If you dismiss Cheng's comments as those of someone jealous of Michaels' fame and riches, consider that he is far from the only certified kettle bell instructor disconcerted with her technique. Denver-based instructor Josh Hillis had this to say in a blog post regarding her technique: "It's just wrong ... in every way. All of it. Every single thing she does is wrong."
Austin, Texas, trainer Jude Howe was so disgusted with Michaels' kettle bell movements that he posted a YouTube video showing how they really should be done. "Her technique and approach was so off the mark," he told me. "It couldn't have been more dangerous, and I felt the need to show people proper form."
If you decide to try kettle bells, Cheng recommends your instructor be RKC-certified, because the process is mentally and physically grueling, and they'll actually fail potential instructors who don't cut it; some other organizations will certify anyone who shows up with cash.
Now let's take a look at Michaels' weight-loss claims using the example of a middle-aged woman who weighs 190 pounds. Since there are 3,500 calories in a pound of fat, to fulfill Michaels' promise of losing 5 pounds a week, this woman needs a weekly deficit of 17,500 calories.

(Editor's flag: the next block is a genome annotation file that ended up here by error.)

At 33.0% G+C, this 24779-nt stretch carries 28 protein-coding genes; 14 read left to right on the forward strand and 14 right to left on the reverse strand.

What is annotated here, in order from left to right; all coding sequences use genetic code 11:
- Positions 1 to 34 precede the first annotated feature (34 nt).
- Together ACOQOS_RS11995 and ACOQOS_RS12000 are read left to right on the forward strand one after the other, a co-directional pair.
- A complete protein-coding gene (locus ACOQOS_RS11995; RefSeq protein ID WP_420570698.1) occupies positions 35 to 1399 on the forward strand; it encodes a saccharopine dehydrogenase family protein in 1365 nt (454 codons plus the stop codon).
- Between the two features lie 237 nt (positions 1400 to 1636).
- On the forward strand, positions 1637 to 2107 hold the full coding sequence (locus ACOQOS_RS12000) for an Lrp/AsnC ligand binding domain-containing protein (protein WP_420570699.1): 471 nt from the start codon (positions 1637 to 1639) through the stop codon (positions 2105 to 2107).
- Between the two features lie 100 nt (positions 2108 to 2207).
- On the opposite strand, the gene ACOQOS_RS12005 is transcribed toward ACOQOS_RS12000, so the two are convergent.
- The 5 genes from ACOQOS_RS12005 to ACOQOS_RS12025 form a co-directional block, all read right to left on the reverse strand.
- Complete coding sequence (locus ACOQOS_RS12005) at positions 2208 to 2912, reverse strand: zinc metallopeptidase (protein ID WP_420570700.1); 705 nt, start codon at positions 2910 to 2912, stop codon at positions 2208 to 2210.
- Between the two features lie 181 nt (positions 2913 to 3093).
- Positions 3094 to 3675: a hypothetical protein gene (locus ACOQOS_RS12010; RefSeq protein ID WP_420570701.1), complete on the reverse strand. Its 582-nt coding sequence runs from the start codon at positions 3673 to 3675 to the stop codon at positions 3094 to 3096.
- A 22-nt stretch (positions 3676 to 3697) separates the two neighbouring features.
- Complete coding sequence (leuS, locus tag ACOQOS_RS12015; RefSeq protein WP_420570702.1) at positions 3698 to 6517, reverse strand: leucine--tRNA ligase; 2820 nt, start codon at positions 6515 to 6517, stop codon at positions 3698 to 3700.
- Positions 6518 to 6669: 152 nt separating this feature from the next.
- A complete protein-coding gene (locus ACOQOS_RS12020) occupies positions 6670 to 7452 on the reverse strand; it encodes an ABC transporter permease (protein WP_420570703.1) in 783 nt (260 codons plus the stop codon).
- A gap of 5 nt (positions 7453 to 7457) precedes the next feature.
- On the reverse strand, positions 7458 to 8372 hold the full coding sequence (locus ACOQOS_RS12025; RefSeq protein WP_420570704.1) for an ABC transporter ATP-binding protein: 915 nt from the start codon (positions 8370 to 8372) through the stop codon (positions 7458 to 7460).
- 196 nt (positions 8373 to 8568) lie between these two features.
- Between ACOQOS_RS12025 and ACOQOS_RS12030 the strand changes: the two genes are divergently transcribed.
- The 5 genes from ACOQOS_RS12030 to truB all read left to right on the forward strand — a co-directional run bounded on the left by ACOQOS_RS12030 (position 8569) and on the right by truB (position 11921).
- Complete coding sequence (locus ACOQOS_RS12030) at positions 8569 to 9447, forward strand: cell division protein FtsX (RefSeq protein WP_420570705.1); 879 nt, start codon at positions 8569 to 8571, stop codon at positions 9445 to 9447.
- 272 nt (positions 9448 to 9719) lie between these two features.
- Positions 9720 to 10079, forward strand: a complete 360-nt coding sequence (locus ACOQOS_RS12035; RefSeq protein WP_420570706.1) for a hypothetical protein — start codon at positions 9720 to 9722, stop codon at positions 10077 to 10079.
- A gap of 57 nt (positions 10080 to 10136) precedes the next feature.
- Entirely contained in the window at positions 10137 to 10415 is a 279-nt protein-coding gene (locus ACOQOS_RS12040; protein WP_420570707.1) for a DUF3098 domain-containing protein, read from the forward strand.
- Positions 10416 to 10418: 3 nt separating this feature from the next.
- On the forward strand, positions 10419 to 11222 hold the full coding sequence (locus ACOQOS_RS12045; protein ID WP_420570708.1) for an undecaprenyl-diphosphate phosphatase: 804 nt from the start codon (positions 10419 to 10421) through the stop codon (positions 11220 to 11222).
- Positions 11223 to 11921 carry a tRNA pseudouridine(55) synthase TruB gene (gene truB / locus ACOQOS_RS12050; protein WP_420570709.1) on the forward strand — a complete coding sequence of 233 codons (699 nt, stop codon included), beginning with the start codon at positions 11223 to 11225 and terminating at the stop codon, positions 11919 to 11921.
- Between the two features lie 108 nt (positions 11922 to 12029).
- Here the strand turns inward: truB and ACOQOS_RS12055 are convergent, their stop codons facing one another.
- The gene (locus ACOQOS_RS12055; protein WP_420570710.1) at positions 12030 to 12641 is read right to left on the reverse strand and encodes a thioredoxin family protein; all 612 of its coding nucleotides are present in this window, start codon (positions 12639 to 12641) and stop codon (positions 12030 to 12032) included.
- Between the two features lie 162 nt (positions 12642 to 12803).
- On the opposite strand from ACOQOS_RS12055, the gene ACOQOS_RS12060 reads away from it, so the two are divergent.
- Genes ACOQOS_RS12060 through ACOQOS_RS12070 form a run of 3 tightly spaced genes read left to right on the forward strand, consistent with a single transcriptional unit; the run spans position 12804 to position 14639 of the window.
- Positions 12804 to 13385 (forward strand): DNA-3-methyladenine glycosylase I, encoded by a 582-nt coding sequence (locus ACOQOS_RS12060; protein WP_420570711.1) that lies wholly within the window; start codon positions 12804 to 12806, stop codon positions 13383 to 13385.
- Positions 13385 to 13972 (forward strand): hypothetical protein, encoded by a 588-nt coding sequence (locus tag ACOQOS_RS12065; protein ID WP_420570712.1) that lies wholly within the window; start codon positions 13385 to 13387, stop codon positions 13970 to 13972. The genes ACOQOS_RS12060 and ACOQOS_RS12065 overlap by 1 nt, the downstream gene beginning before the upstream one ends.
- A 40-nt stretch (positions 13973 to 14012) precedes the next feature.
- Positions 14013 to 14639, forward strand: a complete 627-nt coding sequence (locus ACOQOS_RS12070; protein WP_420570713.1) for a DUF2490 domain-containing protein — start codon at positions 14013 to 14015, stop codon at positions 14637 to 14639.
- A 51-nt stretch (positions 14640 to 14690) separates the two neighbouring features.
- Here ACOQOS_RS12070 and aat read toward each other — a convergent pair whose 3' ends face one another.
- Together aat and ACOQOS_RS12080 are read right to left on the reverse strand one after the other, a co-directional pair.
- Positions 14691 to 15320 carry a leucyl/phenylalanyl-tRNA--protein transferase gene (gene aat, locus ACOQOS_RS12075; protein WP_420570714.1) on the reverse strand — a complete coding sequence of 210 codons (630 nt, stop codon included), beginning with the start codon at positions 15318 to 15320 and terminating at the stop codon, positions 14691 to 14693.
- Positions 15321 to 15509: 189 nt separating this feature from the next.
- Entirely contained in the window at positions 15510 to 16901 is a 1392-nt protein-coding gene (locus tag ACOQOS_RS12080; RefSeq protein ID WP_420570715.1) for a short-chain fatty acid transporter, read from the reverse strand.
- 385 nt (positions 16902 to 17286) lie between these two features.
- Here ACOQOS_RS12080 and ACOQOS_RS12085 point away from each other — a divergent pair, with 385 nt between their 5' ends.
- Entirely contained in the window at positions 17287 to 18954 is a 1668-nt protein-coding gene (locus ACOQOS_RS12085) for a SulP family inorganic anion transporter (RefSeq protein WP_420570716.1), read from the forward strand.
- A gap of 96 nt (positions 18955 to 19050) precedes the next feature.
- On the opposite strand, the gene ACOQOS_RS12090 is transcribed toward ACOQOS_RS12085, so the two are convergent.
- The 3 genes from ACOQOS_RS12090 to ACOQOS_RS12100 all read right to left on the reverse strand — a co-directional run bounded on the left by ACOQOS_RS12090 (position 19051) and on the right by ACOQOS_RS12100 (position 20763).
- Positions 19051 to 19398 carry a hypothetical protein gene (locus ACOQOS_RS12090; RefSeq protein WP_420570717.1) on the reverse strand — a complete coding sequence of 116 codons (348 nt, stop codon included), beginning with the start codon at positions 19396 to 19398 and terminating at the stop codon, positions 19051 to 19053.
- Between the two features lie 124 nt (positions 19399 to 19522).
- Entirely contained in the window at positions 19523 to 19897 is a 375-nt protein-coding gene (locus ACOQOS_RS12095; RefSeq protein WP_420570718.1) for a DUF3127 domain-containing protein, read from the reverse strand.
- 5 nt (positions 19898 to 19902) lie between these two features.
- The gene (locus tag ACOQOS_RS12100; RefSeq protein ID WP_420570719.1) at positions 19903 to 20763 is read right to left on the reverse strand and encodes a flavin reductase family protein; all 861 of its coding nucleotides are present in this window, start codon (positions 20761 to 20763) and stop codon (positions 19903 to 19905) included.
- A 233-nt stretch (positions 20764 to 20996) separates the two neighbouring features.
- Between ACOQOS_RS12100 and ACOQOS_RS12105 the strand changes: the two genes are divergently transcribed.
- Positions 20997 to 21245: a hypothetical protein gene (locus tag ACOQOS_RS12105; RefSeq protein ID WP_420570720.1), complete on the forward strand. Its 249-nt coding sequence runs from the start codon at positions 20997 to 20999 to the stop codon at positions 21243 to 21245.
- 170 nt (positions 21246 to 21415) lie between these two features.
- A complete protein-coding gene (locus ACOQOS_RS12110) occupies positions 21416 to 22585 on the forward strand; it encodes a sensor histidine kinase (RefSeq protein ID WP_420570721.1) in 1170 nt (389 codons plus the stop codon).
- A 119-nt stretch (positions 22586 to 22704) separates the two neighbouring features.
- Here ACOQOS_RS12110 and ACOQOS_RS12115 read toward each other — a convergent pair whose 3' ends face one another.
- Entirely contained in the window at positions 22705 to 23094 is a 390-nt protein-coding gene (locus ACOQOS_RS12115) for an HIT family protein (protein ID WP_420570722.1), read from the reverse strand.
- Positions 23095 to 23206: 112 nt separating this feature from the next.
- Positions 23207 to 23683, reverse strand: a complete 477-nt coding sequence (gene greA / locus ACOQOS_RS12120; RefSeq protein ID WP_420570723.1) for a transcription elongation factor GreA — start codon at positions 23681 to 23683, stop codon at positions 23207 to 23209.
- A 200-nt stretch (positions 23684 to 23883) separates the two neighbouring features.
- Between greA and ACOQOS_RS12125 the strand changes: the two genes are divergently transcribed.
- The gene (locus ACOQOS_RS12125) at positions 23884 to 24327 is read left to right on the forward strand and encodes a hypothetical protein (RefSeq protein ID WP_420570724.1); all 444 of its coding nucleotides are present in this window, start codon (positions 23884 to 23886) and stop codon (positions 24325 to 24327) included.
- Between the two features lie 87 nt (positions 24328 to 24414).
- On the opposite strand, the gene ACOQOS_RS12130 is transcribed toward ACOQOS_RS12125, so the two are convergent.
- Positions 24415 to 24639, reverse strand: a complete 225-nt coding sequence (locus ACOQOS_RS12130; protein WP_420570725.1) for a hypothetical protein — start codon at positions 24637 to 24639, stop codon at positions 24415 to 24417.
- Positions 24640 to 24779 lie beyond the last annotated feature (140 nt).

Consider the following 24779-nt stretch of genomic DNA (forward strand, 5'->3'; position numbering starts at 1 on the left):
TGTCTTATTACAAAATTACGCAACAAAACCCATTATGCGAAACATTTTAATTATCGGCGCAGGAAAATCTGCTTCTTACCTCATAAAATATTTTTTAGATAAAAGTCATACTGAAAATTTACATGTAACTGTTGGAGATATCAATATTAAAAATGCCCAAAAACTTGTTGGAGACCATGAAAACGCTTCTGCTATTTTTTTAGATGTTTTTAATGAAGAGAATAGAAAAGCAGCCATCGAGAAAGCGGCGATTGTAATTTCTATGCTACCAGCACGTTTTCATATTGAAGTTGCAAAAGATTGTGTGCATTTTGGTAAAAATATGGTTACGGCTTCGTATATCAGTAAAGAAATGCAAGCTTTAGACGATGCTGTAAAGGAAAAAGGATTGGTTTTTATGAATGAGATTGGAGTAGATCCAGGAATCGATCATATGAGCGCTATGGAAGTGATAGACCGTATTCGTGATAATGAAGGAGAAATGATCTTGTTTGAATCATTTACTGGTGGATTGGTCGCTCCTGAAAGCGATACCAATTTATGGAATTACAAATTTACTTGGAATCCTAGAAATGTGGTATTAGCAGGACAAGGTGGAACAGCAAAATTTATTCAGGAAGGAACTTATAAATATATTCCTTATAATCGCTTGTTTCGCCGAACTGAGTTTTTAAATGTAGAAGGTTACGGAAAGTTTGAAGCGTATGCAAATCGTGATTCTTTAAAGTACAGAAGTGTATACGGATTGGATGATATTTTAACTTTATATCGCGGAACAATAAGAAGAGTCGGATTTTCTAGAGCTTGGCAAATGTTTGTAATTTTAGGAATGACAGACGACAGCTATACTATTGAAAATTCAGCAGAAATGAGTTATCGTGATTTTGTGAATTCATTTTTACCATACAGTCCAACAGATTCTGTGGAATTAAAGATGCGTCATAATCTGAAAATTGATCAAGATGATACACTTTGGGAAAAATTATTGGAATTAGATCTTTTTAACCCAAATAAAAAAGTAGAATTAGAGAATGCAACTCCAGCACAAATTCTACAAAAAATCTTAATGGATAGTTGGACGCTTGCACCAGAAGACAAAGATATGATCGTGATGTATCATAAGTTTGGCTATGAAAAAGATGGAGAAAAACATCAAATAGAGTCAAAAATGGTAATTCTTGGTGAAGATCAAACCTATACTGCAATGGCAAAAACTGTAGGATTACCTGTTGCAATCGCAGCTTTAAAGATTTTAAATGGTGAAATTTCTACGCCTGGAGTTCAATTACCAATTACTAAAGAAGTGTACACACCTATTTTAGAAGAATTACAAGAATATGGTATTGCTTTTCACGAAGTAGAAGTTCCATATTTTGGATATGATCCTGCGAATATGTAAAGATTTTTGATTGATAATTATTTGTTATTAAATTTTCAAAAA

Part of this massive caloric deficit can result from dietary restriction — but not too much or it could cause her metabolism to slow down and she would experience intense hunger. A minimum intake for our hypothetical woman is around 1,400 calories a day, which is about 500 less than her typical weight-maintenance diet. Over the course of a week, she could lose 1 pound this way. So just 4 pounds — or 14,000 calories — left to account for.
Kettle bells can be a tremendous calorie-burner in the hands of an experienced user. But since Michaels' DVD is targeted at overweight and out-of-shape women, I think a generous estimation of how many calories our hypothetical woman can burn is about 600 an hour. Considering that she would burn roughly 100 calories sitting on the couch, the actual extra calories burned from doing Michaels' workout is 500 per hour.
Dividing that into the remaining weekly deficit of 14,000 calories, we find that our poor woman needs to use Michaels' kettle bell DVD for 28 hours each week. That's four hours of kettle bells a day — every single day.
I can hear the exploding lumbar discs already.
Since no one can reasonably expect that people are going to do this DVD for 28 hours a week, the only conclusion we can make is that Michaels is really bad at math.
I contacted Michaels to get her side of the story, but her schedule was too full to make room for a conversation with me, according to her publicist Ashley Sandberg in New York.
While Jillian Michaels fans must be frothing at the mouth, I think when a person proclaims the only way to get in shape is through hard work (true), then adds her name and image to a brand of diet pills (hypocritical), then faces a class-action lawsuit over the lack of efficacy regarding said diet pills (unsurprising), coupled with myriad examples of unqualified and unsafe training along with outrageous weight loss claims, then it's time to find a new source of fitness education and inspiration.
Fell is a certified strength and conditioning specialist in Calgary, Canada.